The Southwestern Historical Quarterly, Volume 84, July 1980 - April, 1981 Page: 109

Book Reviews
New Spain's Far Northern Frontier: Essays on Spain in the American
West, 1540-1821. Edited by David J. Weber. (Albuquerque: Uni-
versity of New Mexico Press, 1979. Pp. xix+321. Illustrations,
maps, bibliography, index. Paperback, $7.95; hardback, $14.95.)
The eighteen essays published in this collection, set in a framework
of thoughtful editorial comment, comprise a usefully varied sampling
of Borderlands literature. Particularly important are Mexican his-
torian Silvio A. Zavala's sweeping perspective on "The Frontiers of
Hispanic America" and Spanish historian Luis Navarro Garcia's analy-
sis of "The North of New Spain as a Political Problem in the Eigh-
teenth Century," the latter in its first English translation. Another
signal contribution is William Wroth's essay on santeros, an extraordi-
nary exposition of New Mexican folk culture, hitherto available only
in a museum exhibition catalog.
The volume begins and ends on a "now" theme: Donald E.
Worcester urges attention to the burgeoning contemporary Hispanic
Borderlands as opposed to antiquarianism; John L. Kessell wryly ad-
monishes those sacrificing scholarly objectivity to bandwagon causes
currently rolling in the Borderlands; David J. Weber probes the roots
and the damning consequences of Anglo stereotypes of Mexicans.
Traditional categories are not neglected. On exploration, George P.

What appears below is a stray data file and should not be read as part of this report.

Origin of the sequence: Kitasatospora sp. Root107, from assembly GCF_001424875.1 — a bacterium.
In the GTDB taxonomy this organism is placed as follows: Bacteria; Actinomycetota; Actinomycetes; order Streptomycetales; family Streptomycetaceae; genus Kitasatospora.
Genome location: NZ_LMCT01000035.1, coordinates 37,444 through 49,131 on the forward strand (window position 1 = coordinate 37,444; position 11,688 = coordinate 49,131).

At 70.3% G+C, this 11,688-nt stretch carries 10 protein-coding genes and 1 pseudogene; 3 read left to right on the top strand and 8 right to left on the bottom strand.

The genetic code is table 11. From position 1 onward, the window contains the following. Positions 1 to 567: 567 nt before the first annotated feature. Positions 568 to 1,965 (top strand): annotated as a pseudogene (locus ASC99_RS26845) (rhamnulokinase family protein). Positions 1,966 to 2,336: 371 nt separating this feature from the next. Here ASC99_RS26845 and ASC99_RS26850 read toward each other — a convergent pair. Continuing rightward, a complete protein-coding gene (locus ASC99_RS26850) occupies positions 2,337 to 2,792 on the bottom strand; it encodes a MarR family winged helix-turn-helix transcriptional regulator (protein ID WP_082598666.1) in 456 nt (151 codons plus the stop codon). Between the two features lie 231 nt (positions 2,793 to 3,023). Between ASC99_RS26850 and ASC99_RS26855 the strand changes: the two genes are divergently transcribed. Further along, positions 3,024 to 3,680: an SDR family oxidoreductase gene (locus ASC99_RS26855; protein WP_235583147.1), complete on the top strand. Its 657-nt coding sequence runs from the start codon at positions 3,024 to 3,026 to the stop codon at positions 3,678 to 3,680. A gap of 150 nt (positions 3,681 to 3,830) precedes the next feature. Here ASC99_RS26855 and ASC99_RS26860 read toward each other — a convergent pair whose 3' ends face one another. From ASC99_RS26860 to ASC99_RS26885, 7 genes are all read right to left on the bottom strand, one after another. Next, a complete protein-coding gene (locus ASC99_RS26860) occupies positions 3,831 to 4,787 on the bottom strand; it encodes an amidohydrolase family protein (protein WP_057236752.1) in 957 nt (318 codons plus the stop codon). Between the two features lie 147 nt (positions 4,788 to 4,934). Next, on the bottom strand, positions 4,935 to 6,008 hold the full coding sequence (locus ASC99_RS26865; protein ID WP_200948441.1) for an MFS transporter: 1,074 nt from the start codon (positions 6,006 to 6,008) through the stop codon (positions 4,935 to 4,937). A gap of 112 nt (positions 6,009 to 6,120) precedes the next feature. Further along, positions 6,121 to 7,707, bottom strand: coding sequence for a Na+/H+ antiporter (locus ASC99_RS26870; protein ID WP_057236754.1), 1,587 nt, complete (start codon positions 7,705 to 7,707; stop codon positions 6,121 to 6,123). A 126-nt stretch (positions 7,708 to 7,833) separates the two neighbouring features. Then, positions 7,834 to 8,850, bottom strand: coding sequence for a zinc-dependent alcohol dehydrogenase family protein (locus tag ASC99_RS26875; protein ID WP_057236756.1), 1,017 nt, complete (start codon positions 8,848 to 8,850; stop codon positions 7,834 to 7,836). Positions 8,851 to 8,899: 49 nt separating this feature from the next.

Hammond expounds the lure of myth in the settlement of the South-
west, while Donald C. Cutter discusses Spain's late eighteenth-century
scientific expeditions. Consideration of institutions ranges from basic
Herbert E. Bolton on "The Mission as Frontier Institution" to the
competent later work of Sandra L. Myres on Spanish backgrounds of
the Plains cattle industry and Marc Simmons on colonial New Mexican
settlement patterns. Unfortunately, Odie B. Faulk's "The Presidio:
Fortress or Farce?" leaps from a platform of error to a conclusion which
is indeed farcical.
Newer historical techniques are best represented by Alicia Vidaurr-
eta Tjark's meaty demographic analysis of Texas, based on late eigh-
teenth-century census records. Ethnohistorian Albert H. Schroeder

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Texas State Historical Association. The Southwestern Historical Quarterly, Volume 84, July 1980 - April, 1981, periodical, 1980/1981; Austin, Texas. ( accessed January 22, 2018), University of North Texas Libraries, The Portal to Texas History,; crediting Texas State Historical Association.